Jan. 24—EAU CLAIRE — Lawns will be allowed to grow longer in spring to create more habitat for bees and other pollinating insects, the City Council decided on Tuesday.
Joining the ranks of other cities participating in "No Mow May," Eau Claire leaders opted to postpone enforcement of a city ordinance the limits lawn height.
Previously the city law keeping grass height to seven inches or less went into effect on April 1 and continued until Oct. 31. But an 8-2 vote of the council during its Tuesday meeting pushed the start date back to June 1.
Speaking in favor of the change, Councilman Joshua Miller, a former beekeeper himself, said he hopes it achieves more than just the initial aim of supporting insects that are critical to the pollination of plants.
"That's the obvious goal of No Mow May — more flowering plants and bees," Miller said.
He's hoping that it eventually leads to homeowners thinking more about their lawn's role in the local ecosystem. That could mean voluntarily giving up the use of chemical fertilizers or pesticides, or devoting a larger portion of their lawns to plants instead of grass.
"That's the long-term goal — to change the thinking of what a lawn should be," Miller said.
Council Vice President Emily Berge said Eau Claire is joining about 30 cities in the state that have signed on to encourage No Mow May.
While the city is doing its part by relaxing its lawn height ordinance during spring, there are community groups helping to promote the No Mow May effort.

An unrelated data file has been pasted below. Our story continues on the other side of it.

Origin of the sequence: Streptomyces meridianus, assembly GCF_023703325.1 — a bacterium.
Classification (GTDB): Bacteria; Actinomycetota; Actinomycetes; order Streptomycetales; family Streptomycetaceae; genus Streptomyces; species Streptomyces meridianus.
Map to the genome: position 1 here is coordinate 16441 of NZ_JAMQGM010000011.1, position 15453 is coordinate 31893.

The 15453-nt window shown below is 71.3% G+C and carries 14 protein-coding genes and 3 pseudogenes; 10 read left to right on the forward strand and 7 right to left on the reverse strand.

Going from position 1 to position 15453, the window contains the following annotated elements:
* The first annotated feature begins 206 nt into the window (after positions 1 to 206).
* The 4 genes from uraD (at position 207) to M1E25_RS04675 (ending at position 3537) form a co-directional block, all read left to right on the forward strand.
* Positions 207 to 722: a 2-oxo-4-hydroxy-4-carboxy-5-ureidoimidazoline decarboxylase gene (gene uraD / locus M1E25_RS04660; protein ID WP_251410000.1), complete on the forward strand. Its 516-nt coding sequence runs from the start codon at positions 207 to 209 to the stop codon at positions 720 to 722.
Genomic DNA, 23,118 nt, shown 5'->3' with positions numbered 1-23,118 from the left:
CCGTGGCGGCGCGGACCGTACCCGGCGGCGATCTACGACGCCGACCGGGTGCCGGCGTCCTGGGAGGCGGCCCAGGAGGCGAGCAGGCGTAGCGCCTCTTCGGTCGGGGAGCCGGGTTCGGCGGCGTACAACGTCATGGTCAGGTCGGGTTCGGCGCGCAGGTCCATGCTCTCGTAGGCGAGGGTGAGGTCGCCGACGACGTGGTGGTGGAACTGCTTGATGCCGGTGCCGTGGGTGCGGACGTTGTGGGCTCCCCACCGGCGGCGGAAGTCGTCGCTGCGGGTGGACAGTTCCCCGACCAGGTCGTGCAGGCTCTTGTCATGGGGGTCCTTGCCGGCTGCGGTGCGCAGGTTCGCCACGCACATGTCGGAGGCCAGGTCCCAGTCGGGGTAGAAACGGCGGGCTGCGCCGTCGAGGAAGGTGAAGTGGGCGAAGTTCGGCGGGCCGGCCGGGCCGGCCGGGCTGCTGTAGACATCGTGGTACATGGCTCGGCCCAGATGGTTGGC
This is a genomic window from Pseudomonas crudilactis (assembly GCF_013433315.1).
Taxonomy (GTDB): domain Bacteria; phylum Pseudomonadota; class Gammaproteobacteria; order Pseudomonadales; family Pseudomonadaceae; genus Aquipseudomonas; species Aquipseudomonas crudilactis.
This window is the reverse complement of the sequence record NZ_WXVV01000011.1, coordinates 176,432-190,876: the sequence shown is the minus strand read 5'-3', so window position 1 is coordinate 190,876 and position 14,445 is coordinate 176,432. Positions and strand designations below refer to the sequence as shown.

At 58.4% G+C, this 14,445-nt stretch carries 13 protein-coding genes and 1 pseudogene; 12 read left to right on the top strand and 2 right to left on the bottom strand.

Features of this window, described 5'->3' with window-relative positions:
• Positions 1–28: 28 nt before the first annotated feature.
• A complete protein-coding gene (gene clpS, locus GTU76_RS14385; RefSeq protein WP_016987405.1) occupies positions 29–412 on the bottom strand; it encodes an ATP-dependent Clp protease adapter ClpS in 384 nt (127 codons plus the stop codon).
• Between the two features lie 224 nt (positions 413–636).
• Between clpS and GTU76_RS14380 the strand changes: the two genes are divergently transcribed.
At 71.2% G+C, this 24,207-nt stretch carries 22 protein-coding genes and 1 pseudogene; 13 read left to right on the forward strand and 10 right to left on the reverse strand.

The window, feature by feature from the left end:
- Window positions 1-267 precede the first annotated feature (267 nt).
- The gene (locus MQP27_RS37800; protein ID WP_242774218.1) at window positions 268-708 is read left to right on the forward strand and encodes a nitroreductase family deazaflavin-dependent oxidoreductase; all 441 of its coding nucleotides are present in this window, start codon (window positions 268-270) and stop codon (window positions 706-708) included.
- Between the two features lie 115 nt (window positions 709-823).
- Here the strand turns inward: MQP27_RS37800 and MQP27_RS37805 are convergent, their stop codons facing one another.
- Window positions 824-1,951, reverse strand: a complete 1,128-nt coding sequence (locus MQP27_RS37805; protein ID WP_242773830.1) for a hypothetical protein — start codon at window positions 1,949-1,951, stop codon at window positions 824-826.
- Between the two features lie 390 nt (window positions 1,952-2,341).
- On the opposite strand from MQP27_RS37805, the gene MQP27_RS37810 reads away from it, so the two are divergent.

Berge noted a local group has raised money to provide yard signs to people who opt not to cut their grass in spring. The signs will help explain the good intention by the longer lawns, which Berge hopes would avoid any tension between them and neighbors who still opt to keep their turf trimmed.
Council President Terry Weld and Councilman Roderick Jones cast the two dissenting votes on Tuesday's No Mow May decision.
Weld said he supports the idea of helping pollinators — a large portion of his own yard is flowering plants as opposed to an all-grass lawn. But he felt that No Mow May isn't the answer to the decline in the pollinator population.
"To me this feels like a short-term band-aid," he said. "I'd rather see us go to another level and make a real difference."
Weld said he'd prefer a policy that would allow and encourage more pollinator habitats on private and public property.
He also alluded to a city staff memo that said a potential downside of No Mow May is there could be more violations that pile up when the grass height limit does go into effect in June.
Enforcement of the city's lawn height limit is done when the city receives a complaint and then sends an employee to verify that grass or weeds have grown higher than seven inches tall at a subject property. Those found in violation are given a notice to mow their lawn. If they don't comply, the city sends over a mowing service to do the job and bills the homeowner.
There was an average of 41 violations of the ordinance each May, according to records the city has for the past five years.
Also during Tuesday's meeting:
—A 36-unit townhome development planned by Haslewander Properties for a 2.8-acre lot at the corner of Cypress Street and Oakwood Hills Parkway can move forward. The council voted 7-3 to allow the land to be rezoned so multi-family housing can be built there.
—Road construction projects planned this year for Fairfax Street, the South Hastings Way Frontage Road and North Hastings Place were approved by the council. Five alleyway improvement projects also on the agenda were all approved as well.
—Eau Claire will compete against other Wisconsin cities for a grant from the Wisconsin Economic Development Corp.'s new Vibrant Spaces program. Eau Claire will be seeking a $50,000 grant to pay half the costs of expanding electrical infrastructure in Phoenix Park. Downtown business groups have pledged to cover the remaining costs for the project.